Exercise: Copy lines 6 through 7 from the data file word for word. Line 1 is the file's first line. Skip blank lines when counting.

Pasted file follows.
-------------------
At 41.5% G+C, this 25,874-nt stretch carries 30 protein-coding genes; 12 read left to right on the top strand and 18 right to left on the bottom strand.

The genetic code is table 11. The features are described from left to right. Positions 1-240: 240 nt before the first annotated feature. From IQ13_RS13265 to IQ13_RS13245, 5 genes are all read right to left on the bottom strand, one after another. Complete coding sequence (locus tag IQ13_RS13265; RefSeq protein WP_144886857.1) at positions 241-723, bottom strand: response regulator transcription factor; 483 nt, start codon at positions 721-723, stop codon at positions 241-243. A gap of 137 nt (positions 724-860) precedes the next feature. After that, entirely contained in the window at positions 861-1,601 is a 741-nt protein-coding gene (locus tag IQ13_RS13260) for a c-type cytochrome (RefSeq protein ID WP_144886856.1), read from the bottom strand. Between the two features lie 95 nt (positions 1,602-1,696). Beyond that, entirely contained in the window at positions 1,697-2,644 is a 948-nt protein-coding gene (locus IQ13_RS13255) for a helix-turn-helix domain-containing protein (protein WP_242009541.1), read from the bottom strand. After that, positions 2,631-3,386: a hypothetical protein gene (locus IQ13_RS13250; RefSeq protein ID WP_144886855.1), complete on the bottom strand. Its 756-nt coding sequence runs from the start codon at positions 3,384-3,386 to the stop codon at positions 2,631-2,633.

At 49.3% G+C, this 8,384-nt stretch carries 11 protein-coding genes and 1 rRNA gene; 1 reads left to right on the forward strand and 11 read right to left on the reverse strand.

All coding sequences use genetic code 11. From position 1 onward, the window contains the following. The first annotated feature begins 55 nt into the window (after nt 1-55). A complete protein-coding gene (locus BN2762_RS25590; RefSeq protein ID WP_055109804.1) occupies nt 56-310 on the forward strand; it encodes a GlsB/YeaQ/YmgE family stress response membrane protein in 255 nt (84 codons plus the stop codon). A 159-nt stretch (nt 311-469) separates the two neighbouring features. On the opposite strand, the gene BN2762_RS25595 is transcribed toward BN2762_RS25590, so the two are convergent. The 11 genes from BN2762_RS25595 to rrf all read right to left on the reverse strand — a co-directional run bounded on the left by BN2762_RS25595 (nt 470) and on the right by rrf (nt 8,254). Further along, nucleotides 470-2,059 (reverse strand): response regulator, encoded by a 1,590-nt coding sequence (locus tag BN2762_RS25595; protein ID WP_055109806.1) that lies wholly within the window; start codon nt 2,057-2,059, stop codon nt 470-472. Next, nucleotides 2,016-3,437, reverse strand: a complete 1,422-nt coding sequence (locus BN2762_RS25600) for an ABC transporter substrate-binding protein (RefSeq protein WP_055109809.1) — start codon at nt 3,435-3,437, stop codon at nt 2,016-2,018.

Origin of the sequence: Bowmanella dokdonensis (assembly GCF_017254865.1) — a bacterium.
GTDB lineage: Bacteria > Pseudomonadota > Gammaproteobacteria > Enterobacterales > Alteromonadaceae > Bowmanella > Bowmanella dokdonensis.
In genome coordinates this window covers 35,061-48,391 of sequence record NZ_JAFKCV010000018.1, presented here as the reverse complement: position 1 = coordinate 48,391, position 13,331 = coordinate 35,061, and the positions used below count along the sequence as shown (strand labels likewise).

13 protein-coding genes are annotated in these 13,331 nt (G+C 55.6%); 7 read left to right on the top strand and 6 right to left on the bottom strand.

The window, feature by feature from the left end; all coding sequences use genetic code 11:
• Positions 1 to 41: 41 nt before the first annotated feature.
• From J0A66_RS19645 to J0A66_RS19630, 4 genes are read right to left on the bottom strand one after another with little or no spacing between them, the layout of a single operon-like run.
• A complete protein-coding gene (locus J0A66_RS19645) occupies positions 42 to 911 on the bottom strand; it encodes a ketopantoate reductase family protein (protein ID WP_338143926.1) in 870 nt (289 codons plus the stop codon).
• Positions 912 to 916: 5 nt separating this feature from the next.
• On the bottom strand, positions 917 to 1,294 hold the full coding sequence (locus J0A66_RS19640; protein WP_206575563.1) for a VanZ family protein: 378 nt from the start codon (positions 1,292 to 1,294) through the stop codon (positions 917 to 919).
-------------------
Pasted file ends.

GTDB lineage: Bacteria > Pseudomonadota > Gammaproteobacteria > Enterobacterales > Alteromonadaceae > Bowmanella > Bowmanella dokdonensis.
In genome coordinates this window covers 35,061-48,391 of sequence record NZ_JAFKCV010000018.1, presented here as the reverse complement: position 1 = coordinate 48,391, position 13,331 = coordinate 35,061, and the positions used below count along the sequence as shown (strand labels likewise).